Since I am a Journalism graduate, I can make you understand through political science and mass communication theory. There is a popular theory in mass communication called the spiral of silence theory. The story states that a social group or society might isolate or exclude members due to the opinions he or she might possess.

As per the theory, a topic is raised but many times, positions are not clearly stated on the subject. This is because the person often tries to either generalise their opinions from media reports or from the personal experience that the other person holds, just to remain in the majority group of “climate of opinions”.

When you ask someone who actually they vote for, is the time when the spiral of silence comes into play and the person asked is suddenly pressurised to think that if their opinion doesn’t belong to the majority side of the opinions, then he will be treated as a laughing pot. Therefore, at times it is noticed that many people try to rescue themselves from such questions.

According to Mr. Sengupta, if we look at the contrarian view, there are some countries that even punish people who don’t conform to the majority of the opinion. Few countries arrest or put the people with contradicting point of views behind the bars just in order to protect their majority. It is in few cases also seen that contrarian viewpoints have to suffer a lot just because they disagree to follow the point of view that the majority follows.

Have you ever heard of ‘vote-shaming’?

I came across this term a few months ago, when I was reading an opinion piece regarding the US presidential election 2020 on “Vote Blue No Matter Who”. The statement ‘Vote Blue No Matter Who’ was just a strategy used as a lesser of the two evils scare tactic to guilt-trip people to vote for Joe Biden. This indefensible tactic used during elections is known as “vote-shaming”.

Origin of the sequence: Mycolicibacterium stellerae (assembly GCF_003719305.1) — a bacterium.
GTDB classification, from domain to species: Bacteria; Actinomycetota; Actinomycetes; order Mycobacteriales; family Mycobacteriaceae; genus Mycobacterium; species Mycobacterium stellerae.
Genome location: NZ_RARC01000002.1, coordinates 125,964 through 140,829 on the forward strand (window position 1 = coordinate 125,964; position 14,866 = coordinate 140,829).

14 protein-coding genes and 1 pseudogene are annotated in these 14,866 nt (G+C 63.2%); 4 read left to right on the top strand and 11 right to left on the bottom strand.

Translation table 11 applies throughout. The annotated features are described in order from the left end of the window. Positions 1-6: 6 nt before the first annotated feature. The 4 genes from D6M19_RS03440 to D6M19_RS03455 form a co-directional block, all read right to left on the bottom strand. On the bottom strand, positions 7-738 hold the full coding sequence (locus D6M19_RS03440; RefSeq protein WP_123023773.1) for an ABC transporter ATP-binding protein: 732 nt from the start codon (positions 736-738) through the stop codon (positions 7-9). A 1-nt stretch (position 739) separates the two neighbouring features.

Don’t you think, it’s not just the US elections but a similar practice is also prevalent in Indian elections too. You might have definitely heard this statement from one of your friends during a heated conversation: If not Modi then who?

This vote-shaming drill often makes the voter think that they don’t fall into a particular ideological line and are on the wrong side in the elections. The tactic simply makes the voters believe that they are waving their support to the wrong candidate who actually doesn’t deserve their vote. These popular quotes and statements at some point pressurises a voter to not reveal his choice of candidate to the other person just because he or she doesn’t want to look like someone who is supporting a wrong candidate.

Everybody wants their opinion to win and that’s the only reason people don’t often indulge themselves in political conversations. This is the only reason many people avoid answering, who you voted for? So, for the next time if someone asks you, “who you voted for?” you can answer them as Mr. Manners suggests that asking someone who are they voting or have voted for is not termed as a polite conversation.